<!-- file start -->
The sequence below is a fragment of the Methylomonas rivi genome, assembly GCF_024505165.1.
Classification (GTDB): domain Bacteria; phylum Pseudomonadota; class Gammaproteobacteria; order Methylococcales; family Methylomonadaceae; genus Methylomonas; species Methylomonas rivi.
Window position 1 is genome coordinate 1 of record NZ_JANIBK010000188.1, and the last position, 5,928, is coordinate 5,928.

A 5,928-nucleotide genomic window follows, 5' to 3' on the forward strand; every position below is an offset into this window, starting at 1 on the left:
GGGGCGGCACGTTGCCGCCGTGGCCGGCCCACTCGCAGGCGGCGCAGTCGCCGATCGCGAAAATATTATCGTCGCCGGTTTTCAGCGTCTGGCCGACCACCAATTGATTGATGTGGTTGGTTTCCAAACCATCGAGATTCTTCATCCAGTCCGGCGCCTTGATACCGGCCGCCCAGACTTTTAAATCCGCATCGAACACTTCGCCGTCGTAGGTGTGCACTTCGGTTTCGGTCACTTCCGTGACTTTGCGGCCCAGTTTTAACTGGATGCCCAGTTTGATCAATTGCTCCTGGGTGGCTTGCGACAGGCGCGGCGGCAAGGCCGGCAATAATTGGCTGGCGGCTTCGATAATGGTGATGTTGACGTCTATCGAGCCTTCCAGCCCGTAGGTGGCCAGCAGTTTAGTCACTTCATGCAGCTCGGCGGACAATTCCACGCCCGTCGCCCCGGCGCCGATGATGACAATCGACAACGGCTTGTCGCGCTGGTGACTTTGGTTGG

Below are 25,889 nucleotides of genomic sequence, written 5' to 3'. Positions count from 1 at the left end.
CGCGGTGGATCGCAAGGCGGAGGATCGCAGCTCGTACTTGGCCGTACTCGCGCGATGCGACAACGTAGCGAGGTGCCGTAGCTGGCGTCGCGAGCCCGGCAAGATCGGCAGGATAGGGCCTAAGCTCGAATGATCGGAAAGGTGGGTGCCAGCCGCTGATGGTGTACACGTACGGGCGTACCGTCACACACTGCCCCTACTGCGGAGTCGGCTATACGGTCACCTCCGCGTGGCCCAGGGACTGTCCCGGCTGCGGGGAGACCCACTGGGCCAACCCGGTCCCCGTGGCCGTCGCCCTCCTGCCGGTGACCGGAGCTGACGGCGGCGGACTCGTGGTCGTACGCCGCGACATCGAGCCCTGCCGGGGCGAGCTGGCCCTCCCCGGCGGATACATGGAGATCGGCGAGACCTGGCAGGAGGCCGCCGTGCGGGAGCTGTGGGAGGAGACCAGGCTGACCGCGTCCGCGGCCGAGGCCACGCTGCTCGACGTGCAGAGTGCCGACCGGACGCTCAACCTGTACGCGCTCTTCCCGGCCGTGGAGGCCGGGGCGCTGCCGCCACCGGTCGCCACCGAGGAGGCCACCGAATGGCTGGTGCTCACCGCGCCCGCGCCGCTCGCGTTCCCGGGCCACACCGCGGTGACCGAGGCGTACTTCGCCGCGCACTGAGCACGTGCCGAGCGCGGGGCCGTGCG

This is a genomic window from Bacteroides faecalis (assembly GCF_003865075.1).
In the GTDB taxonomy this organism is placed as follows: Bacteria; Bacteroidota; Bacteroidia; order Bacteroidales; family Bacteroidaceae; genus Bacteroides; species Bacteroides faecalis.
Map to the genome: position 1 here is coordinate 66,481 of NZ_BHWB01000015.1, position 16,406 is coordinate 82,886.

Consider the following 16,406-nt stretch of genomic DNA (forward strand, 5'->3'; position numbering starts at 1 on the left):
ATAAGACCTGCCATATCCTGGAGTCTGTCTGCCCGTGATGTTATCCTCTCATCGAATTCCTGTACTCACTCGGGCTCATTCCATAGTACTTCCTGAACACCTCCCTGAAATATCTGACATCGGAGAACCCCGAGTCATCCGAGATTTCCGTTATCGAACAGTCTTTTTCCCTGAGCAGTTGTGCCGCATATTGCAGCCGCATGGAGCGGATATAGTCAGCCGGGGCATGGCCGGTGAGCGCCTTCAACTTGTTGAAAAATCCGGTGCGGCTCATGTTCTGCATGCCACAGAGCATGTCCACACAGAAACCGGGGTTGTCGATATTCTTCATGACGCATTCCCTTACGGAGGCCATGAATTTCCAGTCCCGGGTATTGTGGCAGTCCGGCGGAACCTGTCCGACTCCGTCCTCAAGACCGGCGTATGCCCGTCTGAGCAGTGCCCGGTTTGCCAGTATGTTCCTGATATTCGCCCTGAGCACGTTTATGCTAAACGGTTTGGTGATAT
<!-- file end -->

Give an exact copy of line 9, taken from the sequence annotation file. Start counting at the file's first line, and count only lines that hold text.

In the GTDB taxonomy this organism is placed as follows: Bacteria; Bacteroidota; Bacteroidia; order Bacteroidales; family Bacteroidaceae; genus Bacteroides; species Bacteroides faecalis.